When the sentiment is genuine but the gift is an impostor Faux Luxuries

December 16, 1993|By Vida Roberts | Vida Roberts,Fashion Editor

Those luxury catalogs and holiday ads drip with gemstones and costly materials. To most holiday shoppers, they are dream books that get lost in the reality of discount store lines and a budget crunch.

However, the romance of legendary presents persists through the gift-giving season. The czarinas received Faberge trinkets, grand duchesses found yards of pearls in their silk stockings, and some of the European royals were wrapped in sable throws to keep them snuggy on a sleigh ride.

Today, knock-offs and reproductions are crafted with the look of luxury but a fraction of the cost of the real thing. So here are some thoughts on faking it when the real thing is out of reach but the heart is in the right place.

The heart-shaped diamond pendant which 17th century Shah Jehan gave to his favorite wife has passed through history into Elizabeth Taylor's hands as a gift from Richard Burton. Now legend-in-her-own-time Liz is making a copy available to the masses.

The Shah, who also built the Taj Mahal in his beloved's honor, was no piker. The original diamond is large enough to be engraved with names and scrollwork and is set in a frame of rubies. The copy is made of crystal, faux stones and gold wash and costs $250 through the Avon catalog. Not inexpensive, but in line with quality costume jewelry.

Impostors, the national chain of faux jewelry stores, doesn't reproduce, but has excellent designs inspired by famous jewelry houses. Pieces with the aura of Cartier, Tiffany and Bulgari sparkle in their showcases, but they're all knock-offs and priced affordably.

There are pearls with a naturalistic glow, carved intaglios, pave stones and modern cabochon settings. The bulk of the Impostor collection is priced from $12 to $55. Some pieces are higher, such as the cubic zirconia rings in 14-karat gold settings which are as close to the real thing as science can make them. Fakes have always been acceptable substitutes. Wealthy women of the past had their real gems copied in paste to thwart thieves. Today's women can sparkle without the headaches of protecting their diamonds.

Costume jewelry has just as much historic significance as the precious kind. The Baltimore Museum of Art gift shop has a collection of real vintage jewelry made of imitation metals. There are collectible pieces in Bakelite set with "Depression Diamonds" -- imitation topaz and rubies -- that today have a rich-girl look. Museum vintage jewelry runs from $100 and up to $900 for a faux turquoise necklace. To underscore the importance of costume accessories as a decorative art, "Jewels of Fantasy," an exhibit of extraordinary costume jewelry, will open at the museum in February.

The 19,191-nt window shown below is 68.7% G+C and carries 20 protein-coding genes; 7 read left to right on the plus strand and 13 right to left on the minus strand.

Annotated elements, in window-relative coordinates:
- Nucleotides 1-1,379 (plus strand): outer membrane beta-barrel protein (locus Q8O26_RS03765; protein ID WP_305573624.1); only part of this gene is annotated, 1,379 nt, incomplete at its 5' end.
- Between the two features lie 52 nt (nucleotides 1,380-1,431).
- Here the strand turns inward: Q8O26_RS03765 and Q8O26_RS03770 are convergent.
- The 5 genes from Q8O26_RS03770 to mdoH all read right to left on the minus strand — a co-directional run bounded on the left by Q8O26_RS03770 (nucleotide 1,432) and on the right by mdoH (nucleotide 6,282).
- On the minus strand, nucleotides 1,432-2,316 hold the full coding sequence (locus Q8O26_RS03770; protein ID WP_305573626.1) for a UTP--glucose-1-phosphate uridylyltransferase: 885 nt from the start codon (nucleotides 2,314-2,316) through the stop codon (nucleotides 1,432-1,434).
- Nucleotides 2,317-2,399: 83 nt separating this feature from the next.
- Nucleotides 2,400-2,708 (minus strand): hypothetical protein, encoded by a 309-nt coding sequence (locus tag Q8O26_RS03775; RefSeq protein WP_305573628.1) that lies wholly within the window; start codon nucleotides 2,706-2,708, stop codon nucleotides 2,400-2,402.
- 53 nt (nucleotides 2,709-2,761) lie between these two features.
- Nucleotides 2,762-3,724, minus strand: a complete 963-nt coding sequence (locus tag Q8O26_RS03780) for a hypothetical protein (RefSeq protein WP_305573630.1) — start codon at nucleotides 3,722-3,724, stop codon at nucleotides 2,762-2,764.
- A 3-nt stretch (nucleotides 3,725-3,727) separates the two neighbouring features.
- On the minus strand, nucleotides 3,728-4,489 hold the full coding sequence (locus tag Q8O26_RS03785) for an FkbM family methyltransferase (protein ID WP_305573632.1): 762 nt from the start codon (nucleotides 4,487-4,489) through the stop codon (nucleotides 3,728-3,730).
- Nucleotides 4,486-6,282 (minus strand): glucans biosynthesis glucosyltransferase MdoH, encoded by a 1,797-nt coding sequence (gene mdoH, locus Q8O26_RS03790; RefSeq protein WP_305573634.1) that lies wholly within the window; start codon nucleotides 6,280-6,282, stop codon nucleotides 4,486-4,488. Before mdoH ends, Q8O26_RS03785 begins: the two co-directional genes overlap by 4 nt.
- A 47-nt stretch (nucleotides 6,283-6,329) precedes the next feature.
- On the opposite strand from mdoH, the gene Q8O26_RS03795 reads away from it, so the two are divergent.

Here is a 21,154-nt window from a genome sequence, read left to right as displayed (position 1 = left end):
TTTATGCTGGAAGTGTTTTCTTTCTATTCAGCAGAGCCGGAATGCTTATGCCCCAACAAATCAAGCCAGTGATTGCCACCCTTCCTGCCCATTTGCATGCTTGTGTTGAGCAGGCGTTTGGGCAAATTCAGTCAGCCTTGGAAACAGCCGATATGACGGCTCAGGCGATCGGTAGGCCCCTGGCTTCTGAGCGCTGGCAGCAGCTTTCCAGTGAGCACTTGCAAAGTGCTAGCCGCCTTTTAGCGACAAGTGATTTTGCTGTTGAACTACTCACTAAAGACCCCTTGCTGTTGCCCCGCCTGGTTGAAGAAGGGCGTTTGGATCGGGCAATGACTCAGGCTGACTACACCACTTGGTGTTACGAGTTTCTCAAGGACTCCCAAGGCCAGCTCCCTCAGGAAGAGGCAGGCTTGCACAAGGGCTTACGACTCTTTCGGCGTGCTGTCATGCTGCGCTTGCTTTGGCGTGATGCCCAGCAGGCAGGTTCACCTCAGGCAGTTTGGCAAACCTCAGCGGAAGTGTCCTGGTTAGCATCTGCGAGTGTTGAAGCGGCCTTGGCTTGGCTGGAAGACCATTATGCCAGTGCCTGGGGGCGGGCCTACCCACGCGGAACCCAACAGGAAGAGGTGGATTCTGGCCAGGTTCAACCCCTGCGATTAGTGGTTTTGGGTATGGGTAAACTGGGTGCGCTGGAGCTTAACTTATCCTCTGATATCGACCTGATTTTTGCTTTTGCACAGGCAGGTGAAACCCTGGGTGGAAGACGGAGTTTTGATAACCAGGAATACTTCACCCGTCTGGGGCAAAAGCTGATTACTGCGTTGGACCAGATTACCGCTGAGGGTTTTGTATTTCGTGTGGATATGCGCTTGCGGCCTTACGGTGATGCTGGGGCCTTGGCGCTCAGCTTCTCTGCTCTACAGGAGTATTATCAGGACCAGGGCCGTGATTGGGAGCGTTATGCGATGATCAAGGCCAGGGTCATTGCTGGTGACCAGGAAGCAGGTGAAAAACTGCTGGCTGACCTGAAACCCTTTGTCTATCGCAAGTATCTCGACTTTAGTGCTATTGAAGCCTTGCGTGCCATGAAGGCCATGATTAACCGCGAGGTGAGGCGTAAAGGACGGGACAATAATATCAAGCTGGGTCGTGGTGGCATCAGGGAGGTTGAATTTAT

Museum pieces have cachet -- there is the assurance that the design is worthy. At the Museum Company, historic inspiration is the stock in trade. At the Towson Town Center store, the "Venus Earrings" are one of the most popular classic designs. The earrings are copied from Peter Paul Rubens' painting of "Venus before the Mirror" and are made up in gold tone with white or gray pearl drops at $40.

In addition to jewelry inspired by ancient and historic patterns, the shop has Picasso print scarves, and umbrellas glowing with art reproductions. You can even have Mona Lisa on your socks for $17.50.

For the person on the gift list who wants to be one with history, the Wayfarer Trading Company offers to reproduce a name written in ancient Egyptian hieroglyphics and set in a cartouche, just as Queen Nefertiti may have had. The pendants are limited to eight letters and are custom-made in Cairo. It's too late to present one for the holiday, but the company will send out complimentary tin mummy cases with the name of the intended recipient in time for stocking stuffing. The pendants are $160 in NTC 18-karat gold; $50 in silver. Call (800) 432-1892.

Jewelry is durable, but clothes with a touch of luxury give that pampered feeling. Furs, the coverups of the rich and famous, have run their course, but faux fur has the glamorous fluff for chilly days. A rich and dark fun fur by Searle, at $290, can be found at Hecht's. It drapes and wraps just as effectively as the real ones favored by famous divas. A fake sable swing coat in the Saks Fifth Avenue holiday catalog, costs $360. We don't suggest dragging either one of them along the floor to make an entrance. That's a tad too phony.

Cashmere today costs almost as much as real fur. For the men, a Cashmink scarf to wrap under a coat is only $12 at Nordstrom. Poor dears, men do seem to be the first targets of budget-cutting, but since many of them can't tell cashmere from Cashmink they'll be thrilled because the scarf has a luxury feel.

At Pier 1 stores, that tap into handcrafts from around the globe, vests made out of shimmery sari material cost $39.99 -- the opulence of India at a down-home price.

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